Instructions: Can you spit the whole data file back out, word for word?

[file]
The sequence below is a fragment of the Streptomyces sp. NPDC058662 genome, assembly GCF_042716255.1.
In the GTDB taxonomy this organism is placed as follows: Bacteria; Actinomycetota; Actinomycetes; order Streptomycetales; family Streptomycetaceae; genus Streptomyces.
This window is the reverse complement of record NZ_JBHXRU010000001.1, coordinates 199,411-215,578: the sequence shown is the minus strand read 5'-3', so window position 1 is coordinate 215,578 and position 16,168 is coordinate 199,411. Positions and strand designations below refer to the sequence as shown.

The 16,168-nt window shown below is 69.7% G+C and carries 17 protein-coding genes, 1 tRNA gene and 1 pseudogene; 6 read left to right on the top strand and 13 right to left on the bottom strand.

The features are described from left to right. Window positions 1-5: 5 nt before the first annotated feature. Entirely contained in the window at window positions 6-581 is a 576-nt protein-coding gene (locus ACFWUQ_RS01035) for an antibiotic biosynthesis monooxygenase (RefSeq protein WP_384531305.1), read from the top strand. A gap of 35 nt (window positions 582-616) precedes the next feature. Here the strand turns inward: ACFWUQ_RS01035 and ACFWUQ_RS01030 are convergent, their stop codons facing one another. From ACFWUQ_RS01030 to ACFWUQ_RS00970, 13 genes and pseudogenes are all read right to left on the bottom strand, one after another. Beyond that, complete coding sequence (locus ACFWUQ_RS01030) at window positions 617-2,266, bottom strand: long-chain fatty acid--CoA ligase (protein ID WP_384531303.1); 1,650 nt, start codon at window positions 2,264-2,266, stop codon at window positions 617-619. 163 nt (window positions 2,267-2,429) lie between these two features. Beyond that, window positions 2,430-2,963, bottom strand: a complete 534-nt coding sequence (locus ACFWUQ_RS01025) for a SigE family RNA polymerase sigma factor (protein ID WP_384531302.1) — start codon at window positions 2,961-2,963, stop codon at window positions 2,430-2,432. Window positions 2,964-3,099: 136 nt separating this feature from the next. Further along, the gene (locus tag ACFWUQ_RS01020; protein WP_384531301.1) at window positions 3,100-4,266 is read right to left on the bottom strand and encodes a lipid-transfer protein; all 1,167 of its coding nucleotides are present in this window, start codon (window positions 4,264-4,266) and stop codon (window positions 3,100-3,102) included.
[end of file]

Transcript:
The sequence below is a fragment of the Streptomyces sp. NPDC058662 genome, assembly GCF_042716255.1.
In the GTDB taxonomy this organism is placed as follows: Bacteria; Actinomycetota; Actinomycetes; order Streptomycetales; family Streptomycetaceae; genus Streptomyces.
This window is the reverse complement of record NZ_JBHXRU010000001.1, coordinates 199,411-215,578: the sequence shown is the minus strand read 5'-3', so window position 1 is coordinate 215,578 and position 16,168 is coordinate 199,411. Positions and strand designations below refer to the sequence as shown.

The 16,168-nt window shown below is 69.7% G+C and carries 17 protein-coding genes, 1 tRNA gene and 1 pseudogene; 6 read left to right on the top strand and 13 right to left on the bottom strand.

The features are described from left to right. Window positions 1-5: 5 nt before the first annotated feature. Entirely contained in the window at window positions 6-581 is a 576-nt protein-coding gene (locus ACFWUQ_RS01035) for an antibiotic biosynthesis monooxygenase (RefSeq protein WP_384531305.1), read from the top strand. A gap of 35 nt (window positions 582-616) precedes the next feature. Here the strand turns inward: ACFWUQ_RS01035 and ACFWUQ_RS01030 are convergent, their stop codons facing one another. From ACFWUQ_RS01030 to ACFWUQ_RS00970, 13 genes and pseudogenes are all read right to left on the bottom strand, one after another. Beyond that, complete coding sequence (locus ACFWUQ_RS01030) at window positions 617-2,266, bottom strand: long-chain fatty acid--CoA ligase (protein ID WP_384531303.1); 1,650 nt, start codon at window positions 2,264-2,266, stop codon at window positions 617-619. 163 nt (window positions 2,267-2,429) lie between these two features. Beyond that, window positions 2,430-2,963, bottom strand: a complete 534-nt coding sequence (locus ACFWUQ_RS01025) for a SigE family RNA polymerase sigma factor (protein ID WP_384531302.1) — start codon at window positions 2,961-2,963, stop codon at window positions 2,430-2,432. Window positions 2,964-3,099: 136 nt separating this feature from the next. Further along, the gene (locus tag ACFWUQ_RS01020; protein WP_384531301.1) at window positions 3,100-4,266 is read right to left on the bottom strand and encodes a lipid-transfer protein; all 1,167 of its coding nucleotides are present in this window, start codon (window positions 4,264-4,266) and stop codon (window positions 3,100-3,102) included.